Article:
The UCGIS Research Agenda - driving forward by locating challenges

By Gregory Elmes

Research Agenda A vital component of the mission of the University Consortium for Geographic Information Science (UCGIS) is to foster multidisciplinary research in Geographic Information Science.UCGIS is an institutional organization comprising more than 70 members, widely recognized as an important voice of Geographic Information Science (GIScience).To accomplish the research element of its mission, UCGIS provides research priorities for advancing theories and methods, and also an organizational framework to encourage interdisciplinary collaboration, and commitment to basic GIScience and initiatives driven by national needs.

Since 1995, UCGIS has identified a set of research challenges and priorities in an invigorating and intellectually stimulating set of exercises.Usually the process has called on members to propose and justify topics to be considered as candidate challenges. Three such thought provoking meetings focused on research issues have been held: in Columbus, Ohio (1996), Mount Hood, Oregon (1998) and Athens, Georgia (2002).A fourth meeting, in Minneapolis, MN was held in 1999 to link basic science problems to GIS applications, resulting in a special issue of the URISA Journal in 2000.The process is designed to be open, inclusive, comprehensive, and not a little competitive; after all GIS advances swiftly and the underlying problems are diverse and growing in number, as the ambitions of GIScientists expand.While UCGIS has no direct funding capability it has established channels for targeted project support, including from HUD, FGDC and USGS.

The current agenda is divided into long term challenges and short term priorities, which are listed below with links to briefings and white papers.

Long-term Research Challenges


Short-term Research Priorities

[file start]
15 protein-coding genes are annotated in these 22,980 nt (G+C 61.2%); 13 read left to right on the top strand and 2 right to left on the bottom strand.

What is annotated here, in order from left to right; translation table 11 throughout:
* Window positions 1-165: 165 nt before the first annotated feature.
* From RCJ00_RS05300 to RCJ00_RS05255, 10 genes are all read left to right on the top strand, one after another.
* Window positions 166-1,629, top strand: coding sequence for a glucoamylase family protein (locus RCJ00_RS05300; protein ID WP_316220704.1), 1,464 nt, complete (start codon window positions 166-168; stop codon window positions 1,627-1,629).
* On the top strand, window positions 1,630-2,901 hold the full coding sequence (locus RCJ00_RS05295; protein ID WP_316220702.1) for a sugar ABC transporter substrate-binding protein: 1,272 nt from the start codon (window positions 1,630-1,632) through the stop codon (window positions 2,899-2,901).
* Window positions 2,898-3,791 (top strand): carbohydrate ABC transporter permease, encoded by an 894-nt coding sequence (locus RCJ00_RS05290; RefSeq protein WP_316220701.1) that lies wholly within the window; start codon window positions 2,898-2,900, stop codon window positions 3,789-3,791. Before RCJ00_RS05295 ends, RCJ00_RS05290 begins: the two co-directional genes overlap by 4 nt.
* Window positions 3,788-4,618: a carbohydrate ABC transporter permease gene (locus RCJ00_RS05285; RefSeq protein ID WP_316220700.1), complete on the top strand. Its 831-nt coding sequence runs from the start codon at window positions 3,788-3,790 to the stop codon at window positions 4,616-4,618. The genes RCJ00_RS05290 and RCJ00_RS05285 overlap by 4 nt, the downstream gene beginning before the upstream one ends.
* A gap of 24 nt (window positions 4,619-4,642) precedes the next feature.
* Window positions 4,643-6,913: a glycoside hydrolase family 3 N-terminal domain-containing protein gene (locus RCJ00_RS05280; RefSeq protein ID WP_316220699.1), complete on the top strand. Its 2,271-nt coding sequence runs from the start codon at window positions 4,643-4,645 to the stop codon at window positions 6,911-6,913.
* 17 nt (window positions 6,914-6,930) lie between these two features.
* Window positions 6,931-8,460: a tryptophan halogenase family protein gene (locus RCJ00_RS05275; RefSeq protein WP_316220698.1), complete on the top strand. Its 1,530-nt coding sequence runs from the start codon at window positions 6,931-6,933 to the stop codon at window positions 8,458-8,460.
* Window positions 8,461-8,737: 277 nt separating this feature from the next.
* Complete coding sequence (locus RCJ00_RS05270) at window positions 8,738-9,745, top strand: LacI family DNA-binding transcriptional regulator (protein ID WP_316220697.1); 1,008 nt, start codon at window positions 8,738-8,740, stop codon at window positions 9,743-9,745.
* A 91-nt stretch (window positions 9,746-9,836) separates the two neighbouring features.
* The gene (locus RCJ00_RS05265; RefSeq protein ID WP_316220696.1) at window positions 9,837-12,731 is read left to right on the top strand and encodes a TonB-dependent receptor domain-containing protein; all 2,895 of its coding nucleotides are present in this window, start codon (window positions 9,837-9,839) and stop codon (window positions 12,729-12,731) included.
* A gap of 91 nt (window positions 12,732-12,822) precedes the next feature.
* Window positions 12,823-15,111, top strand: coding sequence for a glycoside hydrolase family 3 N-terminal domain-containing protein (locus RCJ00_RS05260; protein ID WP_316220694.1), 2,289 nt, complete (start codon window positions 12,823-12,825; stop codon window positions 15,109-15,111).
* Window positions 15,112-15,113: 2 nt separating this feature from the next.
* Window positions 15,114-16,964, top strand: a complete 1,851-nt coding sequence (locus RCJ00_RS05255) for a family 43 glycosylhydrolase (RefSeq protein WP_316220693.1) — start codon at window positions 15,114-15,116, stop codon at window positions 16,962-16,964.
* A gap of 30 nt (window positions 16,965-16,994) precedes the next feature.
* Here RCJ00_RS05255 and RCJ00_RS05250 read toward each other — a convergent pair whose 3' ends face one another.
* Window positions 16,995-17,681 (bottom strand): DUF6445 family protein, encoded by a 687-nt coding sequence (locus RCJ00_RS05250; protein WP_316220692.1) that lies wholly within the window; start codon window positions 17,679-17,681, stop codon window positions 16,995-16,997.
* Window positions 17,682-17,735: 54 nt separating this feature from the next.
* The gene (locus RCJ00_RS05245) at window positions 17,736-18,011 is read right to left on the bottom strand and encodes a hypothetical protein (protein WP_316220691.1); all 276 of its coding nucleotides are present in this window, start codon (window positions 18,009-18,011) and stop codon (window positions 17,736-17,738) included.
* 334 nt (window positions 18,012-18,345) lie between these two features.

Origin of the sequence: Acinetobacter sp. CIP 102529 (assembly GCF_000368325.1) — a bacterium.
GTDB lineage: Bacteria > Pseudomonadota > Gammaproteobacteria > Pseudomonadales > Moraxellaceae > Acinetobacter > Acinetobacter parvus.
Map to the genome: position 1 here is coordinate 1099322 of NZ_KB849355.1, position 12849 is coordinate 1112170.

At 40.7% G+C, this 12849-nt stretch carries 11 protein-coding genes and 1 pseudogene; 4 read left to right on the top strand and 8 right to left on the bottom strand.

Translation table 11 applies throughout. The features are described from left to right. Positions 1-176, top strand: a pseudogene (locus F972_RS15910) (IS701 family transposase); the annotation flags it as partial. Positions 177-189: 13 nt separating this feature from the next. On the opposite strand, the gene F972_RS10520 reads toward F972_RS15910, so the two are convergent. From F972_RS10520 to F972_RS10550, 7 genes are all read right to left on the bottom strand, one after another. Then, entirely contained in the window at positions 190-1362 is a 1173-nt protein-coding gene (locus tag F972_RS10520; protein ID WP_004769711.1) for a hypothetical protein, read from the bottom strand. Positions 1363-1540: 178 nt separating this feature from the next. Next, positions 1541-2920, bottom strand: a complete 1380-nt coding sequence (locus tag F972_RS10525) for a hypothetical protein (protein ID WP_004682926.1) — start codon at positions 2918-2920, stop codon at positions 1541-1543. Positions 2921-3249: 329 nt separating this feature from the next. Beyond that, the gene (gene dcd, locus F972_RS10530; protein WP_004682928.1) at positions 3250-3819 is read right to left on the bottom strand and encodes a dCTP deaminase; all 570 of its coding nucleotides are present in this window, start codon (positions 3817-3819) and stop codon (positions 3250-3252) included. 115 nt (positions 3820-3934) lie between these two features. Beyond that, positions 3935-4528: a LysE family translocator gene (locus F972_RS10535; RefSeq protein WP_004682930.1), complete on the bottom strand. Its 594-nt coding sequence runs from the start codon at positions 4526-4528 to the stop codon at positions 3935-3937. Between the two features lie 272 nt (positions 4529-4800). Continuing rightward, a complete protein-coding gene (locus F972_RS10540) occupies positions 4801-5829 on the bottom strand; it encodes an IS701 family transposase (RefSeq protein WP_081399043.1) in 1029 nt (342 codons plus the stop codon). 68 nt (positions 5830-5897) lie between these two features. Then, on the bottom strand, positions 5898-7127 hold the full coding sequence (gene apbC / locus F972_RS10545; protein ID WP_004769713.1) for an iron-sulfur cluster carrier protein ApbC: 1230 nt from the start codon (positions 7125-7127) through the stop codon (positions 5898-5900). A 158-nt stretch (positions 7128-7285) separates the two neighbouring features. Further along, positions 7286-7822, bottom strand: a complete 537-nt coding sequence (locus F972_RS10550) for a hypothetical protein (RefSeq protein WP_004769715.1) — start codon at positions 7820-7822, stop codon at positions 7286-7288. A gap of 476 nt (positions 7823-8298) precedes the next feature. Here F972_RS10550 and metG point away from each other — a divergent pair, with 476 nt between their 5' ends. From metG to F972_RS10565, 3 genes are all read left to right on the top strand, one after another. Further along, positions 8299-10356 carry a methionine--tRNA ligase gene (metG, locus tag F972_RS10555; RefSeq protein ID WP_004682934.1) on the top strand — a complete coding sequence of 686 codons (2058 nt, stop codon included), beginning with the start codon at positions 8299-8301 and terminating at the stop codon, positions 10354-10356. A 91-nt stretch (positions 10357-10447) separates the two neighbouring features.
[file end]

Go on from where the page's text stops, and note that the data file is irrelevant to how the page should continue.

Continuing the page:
A result of the UCGIS agenda-setting exercise is the forthcoming book: Robert B.McMaster, and E.Lynn Usery (eds.), A Research Agenda for Geographic Information Science, to be published on 8/26/2004 by CRC Press, ISBN: 0849327288.The book presents a state-of-the-art review of GIS topics and outlines a statement of contemporary research challenges.The book identifies critical issues that must be appreciated and the scientific problems that have to be solved if GIScience and related technologies are to move forward.Chapters in this book address the basics of GIScience, and how they relate to the research agendas of cognate fields such as statistics and cognitive science and include topics of spatial analysis and modeling, visualization, ontology, data mining, distributed and mobile computing, remotely acquired information, and GIS and society.

The research agenda process involves private business, government agencies and academia in a rigorous assessment of problems and needs.Since developments in GIScience are extremely rapid and driven by a number of groups, it is essential that the priorities be reassessed and revised on a regular basis.But agenda setting alone is insufficient and the UCGIS process has input into the research direction decision making of companies, such as Intergraph and ESRI, and has a degree of influence on the priorities of national funding agencies such as NSF. The biocomplexity in the environment, information technology research, the cyberinfrastructure, and the human and social dynamics initiatives all offer opportunities for further research in geographic information and geographic systems of many types.Based on its past practical successes, UCGIS will continue to identify and support the leading edge GIS research issues of the day and seek the means to investigate and resolve them.


Published Thursday, July 1st, 2004

Written by Gregory Elmes



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